Wednesday, June 2, 2010

The Notes Meeting

John McFetridge

Last week I had a notes meeting with the producer of the movie version of Dirty Sweet. It was a strange feeling to talk about the material – the characters and situations I’d created – as if it was something we’d found.

It was sort of like talking about myself in the third person.

But the notes were all good, which was a relief. The producer was one of the producers of Chicago so I was worried he’d want to turn it into a musical. Well, he also produced movies like Exit Wounds and Knights of the South Bronx so that’s good.

The notes all had to do with finding ways to show the characters develop, ways that in the books I would just put in the narration. Some things can be turned into dialogue but some things just don’t sound right.

The process is interesting and maybe it even helps to imagine how a scene would play out as a movie. On the one hand you’d get an actual person with facial expressions, subtle little clues to their feelings, you’d get music to help the mood along, you’d get close ups and wide shots with lots of characters. But on the other hand you wouldn’t really get inside anyone’s head.

There are a few flashbacks in the book, sometimes one character tells another about something that happened years ago and sometimes a character just thinks about something that happened years ago. In some cases the dialogue can be translated into the screenplay, but for the scenes in which a character is thinking about the past, the question of flashbacks came up. Some how-to books about screenplay writing say never use flashbacks. But a lot of my favourite movies have flashbacks. The same with a narrator. The books say never, but some of my favourite movies have narration.

What do you think? Flashbacks? Narration? Yes or no? Which movies have used flashbacks or narration really well and which ones are the examples for why those things shouldn't be used?


Declan Burke said...

Flashbacks, yes. Narration, yes. Any damn thing that makes it work, yes.

Fight Club is a pretty good example - flashbacks, narration, all sorts of narrative trickery. And a damn fine film to boot ...

Cheers, Dec

Barna W. Donovan said...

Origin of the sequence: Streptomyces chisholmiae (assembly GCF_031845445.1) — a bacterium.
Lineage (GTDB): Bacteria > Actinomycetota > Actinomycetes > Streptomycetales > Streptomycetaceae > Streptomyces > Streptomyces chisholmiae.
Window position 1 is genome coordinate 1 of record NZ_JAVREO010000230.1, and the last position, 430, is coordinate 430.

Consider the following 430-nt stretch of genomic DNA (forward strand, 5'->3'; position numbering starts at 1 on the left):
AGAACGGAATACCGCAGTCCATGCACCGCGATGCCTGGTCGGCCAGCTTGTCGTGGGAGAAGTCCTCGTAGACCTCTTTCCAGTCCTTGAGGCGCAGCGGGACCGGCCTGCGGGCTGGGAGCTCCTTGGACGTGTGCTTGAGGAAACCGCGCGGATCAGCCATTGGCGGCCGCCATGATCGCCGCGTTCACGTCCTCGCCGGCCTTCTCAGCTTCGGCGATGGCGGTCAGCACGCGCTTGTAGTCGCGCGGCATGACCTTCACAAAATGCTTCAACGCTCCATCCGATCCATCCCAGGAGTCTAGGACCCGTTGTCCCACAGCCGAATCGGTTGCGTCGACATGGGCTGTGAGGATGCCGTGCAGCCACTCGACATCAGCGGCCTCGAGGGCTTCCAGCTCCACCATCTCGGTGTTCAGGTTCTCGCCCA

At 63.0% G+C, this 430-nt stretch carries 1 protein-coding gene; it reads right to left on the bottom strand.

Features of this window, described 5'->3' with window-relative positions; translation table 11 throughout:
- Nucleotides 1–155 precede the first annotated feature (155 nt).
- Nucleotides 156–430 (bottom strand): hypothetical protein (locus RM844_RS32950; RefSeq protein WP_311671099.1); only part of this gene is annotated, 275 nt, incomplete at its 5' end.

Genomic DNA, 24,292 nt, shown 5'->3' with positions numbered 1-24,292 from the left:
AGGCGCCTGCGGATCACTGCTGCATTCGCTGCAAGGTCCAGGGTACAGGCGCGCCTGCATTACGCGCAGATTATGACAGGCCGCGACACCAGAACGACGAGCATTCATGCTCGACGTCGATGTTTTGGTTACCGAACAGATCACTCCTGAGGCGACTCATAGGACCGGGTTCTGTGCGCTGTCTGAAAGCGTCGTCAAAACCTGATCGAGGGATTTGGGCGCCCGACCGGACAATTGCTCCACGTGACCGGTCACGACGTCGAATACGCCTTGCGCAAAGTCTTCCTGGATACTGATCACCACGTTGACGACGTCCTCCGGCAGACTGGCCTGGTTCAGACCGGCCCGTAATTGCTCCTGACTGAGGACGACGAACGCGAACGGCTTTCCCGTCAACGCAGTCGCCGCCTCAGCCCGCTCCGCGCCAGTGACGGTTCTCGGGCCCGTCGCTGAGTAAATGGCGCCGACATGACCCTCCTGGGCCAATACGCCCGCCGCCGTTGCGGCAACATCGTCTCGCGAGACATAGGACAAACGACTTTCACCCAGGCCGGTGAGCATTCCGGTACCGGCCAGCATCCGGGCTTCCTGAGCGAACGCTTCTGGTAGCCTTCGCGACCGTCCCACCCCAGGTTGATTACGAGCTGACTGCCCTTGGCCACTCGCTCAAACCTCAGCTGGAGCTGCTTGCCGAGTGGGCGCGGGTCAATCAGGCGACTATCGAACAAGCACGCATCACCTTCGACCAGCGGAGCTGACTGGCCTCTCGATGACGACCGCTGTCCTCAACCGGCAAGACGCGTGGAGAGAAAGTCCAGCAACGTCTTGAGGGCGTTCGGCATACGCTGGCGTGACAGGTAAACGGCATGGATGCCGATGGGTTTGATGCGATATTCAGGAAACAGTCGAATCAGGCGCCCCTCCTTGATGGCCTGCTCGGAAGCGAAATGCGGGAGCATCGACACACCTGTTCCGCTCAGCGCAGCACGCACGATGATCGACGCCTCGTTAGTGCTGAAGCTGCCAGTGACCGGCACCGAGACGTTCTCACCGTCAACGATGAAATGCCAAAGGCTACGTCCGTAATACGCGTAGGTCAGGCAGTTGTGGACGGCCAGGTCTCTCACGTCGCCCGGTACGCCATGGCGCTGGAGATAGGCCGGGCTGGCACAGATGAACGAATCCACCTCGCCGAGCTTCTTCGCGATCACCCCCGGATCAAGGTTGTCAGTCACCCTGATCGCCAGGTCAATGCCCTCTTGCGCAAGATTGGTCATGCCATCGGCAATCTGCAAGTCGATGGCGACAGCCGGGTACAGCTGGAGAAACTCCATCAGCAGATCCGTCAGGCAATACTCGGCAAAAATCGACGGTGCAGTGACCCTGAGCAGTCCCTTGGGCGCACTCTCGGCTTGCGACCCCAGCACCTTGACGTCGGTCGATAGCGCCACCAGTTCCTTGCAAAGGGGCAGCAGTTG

Wow, interesting problem.

I think the screenwriting books have some good points about flashbacks because they can cause abrupt and awkward breaks in the flow of the action. When I watch a movie, I’m not a big fan of seeing too many flashbacks. Maybe some very specific & precise dialogue that gives some important back story, I think, can work well.

Or perhaps a prologue to the film? A scene set in the past, shown just before the opening credits. Maybe the most important part of the past that still shapes the present.

Some of my favorite exceptions to my unease at seeing flashbacks would be Quentin Tarantino films, though. “Pulp Fiction” and “Reservoir Dogs,” of course. I was not a huge fan of the “Kill Bill” films, but the flashbacks still work structurally. I also love a film called “Frailty” where much of the story is told by a narrator and almost all of the film is one big flashback. But as the film goes along, the whole point of the story becomes the question of how reliable the narrator might be and what sort of a role he might have played in the serial killings.

For the best example of all the most horrible offenses one can commit in adapting a good book into a misbegotten mess of a film I usually think of David Lynch’s “Dune.” It should be a teaching tool on how to make every conceivable mistake when dealing with exposition and back story in a film.

Dana King said...

First, congratulations on how well things are going with the movie so far. I know you still have a ways to go to get it on the screen, but this sounds very encouraging.

Something key you've pointed out here is how different books and movies are as storytelling media, and why things have to be changed to make a good book into a good movie. The trick is to be true to the spirit and intent of the original, not so much a word for word reproduction. When done well, it can be GET SHORTY; not so well, and you wind up with BE COOL.

For me, the gold standard for flashbacks and narration is SUNSET BOULEVARD. The narration allows the film to keep from becoming flabby, while still letting the characters unfold. Flashback? hell, the whole movie's a flashback.

Ron Earl Phillips said...

The Road to Perdition used narration well. I can't think of a good flash back usage at the moment, but I imagine it is good if done well. Just as long as the flash back doesn't take viewer out of the movie, disrupt the flow.

Look forward to seeing what comes of your book. Sounds pretty cool.

John McFetridge said...

Good comments, thanks. I have to admit, I've never read the novel, Fight Club, I wonder how close it is to the movie?

Now, every time I hear someone say, "Flashbacks," I think of the great Jim Mora playoffs!?!? speech.

I like the idea of a prologue. Part of the issue is when to show the character's "secret" past. A prologue that doesn't give too much away would set up a secret past.

pattinase (abbott) said...

I like both in novels-but I don't like voice over narration in movies or on TV. Flashbacks can work though--if they are brief and limited in number.

Scott D. Parker said...

If a flashback is needed, I'm fond of one character telling another character what happened. In a novel, that omits the need for a bunch of prose. In movies, however, you can do all sorts of cool visual things so I go with flashbacks over narration.